Tempus taps into AI hype with Nasdaq IPO

IFR 2537 - 08 Jun 2024 - 14 Jun 2024
3 min read
Anthony Hughes

Eric Lefkofsky, co-founder of online coupon flop Groupon, is about to unleash his latest creation onto public markets and tap into investors' obsession with artificial intelligence via the up to US$410.7m Nasdaq IPO of Tempus AI.

A nine-firm syndicate led by Morgan Stanley, JP Morgan and Allen is marketing 11.1m new Class A shares in the AI-driven life sciences diagnostics provider at US$35–$37 each ahead of pricing on Thursday.

Lefkofsky's early success with Groupon turned him into a billionaire but the daily discount website fizzled out within a year or so of its late 2011 IPO that valued it at nearly US$13bn compared with less than US$600m now.

This time, and in a US IPO market slowly building its pipeline of AI plays, the seasoned entrepreneur is pitching Tempus with a fully diluted market cap of around US$6bn.

That translates into a relatively expensive 6.5–7 times forward revenue and several turns higher than listed peers such as Guardant Health.

"The company will be comped to high-growth life sciences tools and diagnostics companies but it also has the AI pixie dust," said a banker close to the offering.

Tempus collects, structures and analyses vast amounts of clinical, imaging and molecular data to help accelerate the discovery of novel drugs, predict the effectiveness of treatments and diagnose disease earlier.

Last year the company reported a net loss of US$214m on revenue of US$532m, up 66%.

Most of its sales come from its genomics product line to study DNA/RNA for genetic variation, molecular genotyping and other pathology testing to healthcare providers, life sciences companies and researchers.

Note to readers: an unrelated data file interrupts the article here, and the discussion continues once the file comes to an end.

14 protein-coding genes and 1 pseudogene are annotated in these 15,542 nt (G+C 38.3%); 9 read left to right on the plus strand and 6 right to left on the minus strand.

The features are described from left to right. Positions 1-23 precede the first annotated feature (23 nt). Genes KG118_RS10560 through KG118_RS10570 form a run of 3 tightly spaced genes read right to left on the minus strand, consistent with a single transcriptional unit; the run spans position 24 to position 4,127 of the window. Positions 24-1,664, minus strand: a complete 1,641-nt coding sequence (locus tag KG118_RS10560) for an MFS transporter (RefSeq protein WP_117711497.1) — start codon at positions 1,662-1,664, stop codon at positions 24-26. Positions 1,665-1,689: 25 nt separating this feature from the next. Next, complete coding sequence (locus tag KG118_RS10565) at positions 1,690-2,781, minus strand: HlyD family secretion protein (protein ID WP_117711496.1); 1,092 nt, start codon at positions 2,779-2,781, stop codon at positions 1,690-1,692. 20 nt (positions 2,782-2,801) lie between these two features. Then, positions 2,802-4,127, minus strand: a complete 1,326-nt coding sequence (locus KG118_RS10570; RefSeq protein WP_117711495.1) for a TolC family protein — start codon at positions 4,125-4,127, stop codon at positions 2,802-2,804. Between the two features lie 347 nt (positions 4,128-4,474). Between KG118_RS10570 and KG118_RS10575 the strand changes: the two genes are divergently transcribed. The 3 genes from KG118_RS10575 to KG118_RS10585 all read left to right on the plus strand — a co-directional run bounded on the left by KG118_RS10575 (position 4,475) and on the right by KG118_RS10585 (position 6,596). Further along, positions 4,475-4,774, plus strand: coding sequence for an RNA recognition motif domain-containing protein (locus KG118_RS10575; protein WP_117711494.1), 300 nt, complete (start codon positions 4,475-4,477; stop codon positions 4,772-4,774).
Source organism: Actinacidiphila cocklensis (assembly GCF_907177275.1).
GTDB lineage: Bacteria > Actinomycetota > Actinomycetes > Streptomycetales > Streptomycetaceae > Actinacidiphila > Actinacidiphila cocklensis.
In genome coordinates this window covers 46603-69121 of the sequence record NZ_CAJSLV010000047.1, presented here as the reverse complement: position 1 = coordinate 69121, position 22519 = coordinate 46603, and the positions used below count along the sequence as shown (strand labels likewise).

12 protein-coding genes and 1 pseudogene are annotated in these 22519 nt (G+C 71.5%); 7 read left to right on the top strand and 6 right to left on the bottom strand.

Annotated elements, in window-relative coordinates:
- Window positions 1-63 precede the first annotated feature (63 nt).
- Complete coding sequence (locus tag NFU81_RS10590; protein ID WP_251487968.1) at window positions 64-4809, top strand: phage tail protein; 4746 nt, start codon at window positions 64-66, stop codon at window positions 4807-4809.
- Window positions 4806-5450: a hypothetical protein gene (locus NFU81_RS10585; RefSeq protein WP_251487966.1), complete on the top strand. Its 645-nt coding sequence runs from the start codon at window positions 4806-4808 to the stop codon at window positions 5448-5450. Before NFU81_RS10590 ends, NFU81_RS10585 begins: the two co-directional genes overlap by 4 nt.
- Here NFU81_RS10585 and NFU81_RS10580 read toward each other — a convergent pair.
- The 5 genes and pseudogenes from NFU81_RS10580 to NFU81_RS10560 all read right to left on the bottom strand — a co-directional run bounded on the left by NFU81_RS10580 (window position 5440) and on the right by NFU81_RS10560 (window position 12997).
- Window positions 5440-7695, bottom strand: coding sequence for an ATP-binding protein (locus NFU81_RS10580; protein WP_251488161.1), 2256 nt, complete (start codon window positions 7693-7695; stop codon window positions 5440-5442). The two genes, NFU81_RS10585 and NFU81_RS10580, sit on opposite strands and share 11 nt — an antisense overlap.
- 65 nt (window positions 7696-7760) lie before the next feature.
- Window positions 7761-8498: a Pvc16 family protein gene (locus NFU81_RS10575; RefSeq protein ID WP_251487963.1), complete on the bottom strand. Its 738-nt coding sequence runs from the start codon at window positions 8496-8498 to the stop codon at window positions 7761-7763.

Lefkofsky started Tempus in September 2015, about a year after his wife was diagnosed with breast cancer.

"During her treatment, I became frustrated by how small a role technology played in her care and I became fixated on how data and artificial intelligence might improve outcomes, not just for her but for all cancer patients," he said in the online roadshow presentation.

"Our 'a-ha' moment came when we realised doctors routinely interact with all kinds of laboratory tests and if we could embed AI into the results themselves, we might be able to seamlessly infuse AI into the healthcare system and advance precision medicine."

Lefkofsky will own 30.1% of Tempus' Class A shares post-money and all the super-voting Class B shares to give him 65% control.

In April, Tempus raised US$200m from SoftBank Group through the sale of securities that convert into equity at 90% of the IPO price. It also counts Google owner Alphabet and UK fund manager Baillie Gifford as investors following earlier funding rounds.

The IPO comes with staggered lockup arrangements that could allow employees, including Lefkofsky, to sell inside the standard 180-day restriction, assuming the stock is up by 30% or more.

Tempus expects to use about US$74.5m of the proceeds to cover tax obligations on restricted stock units held by management and employees. It could also use some of the proceeds to repay a US$265.8m term loan provided by Ares Capital.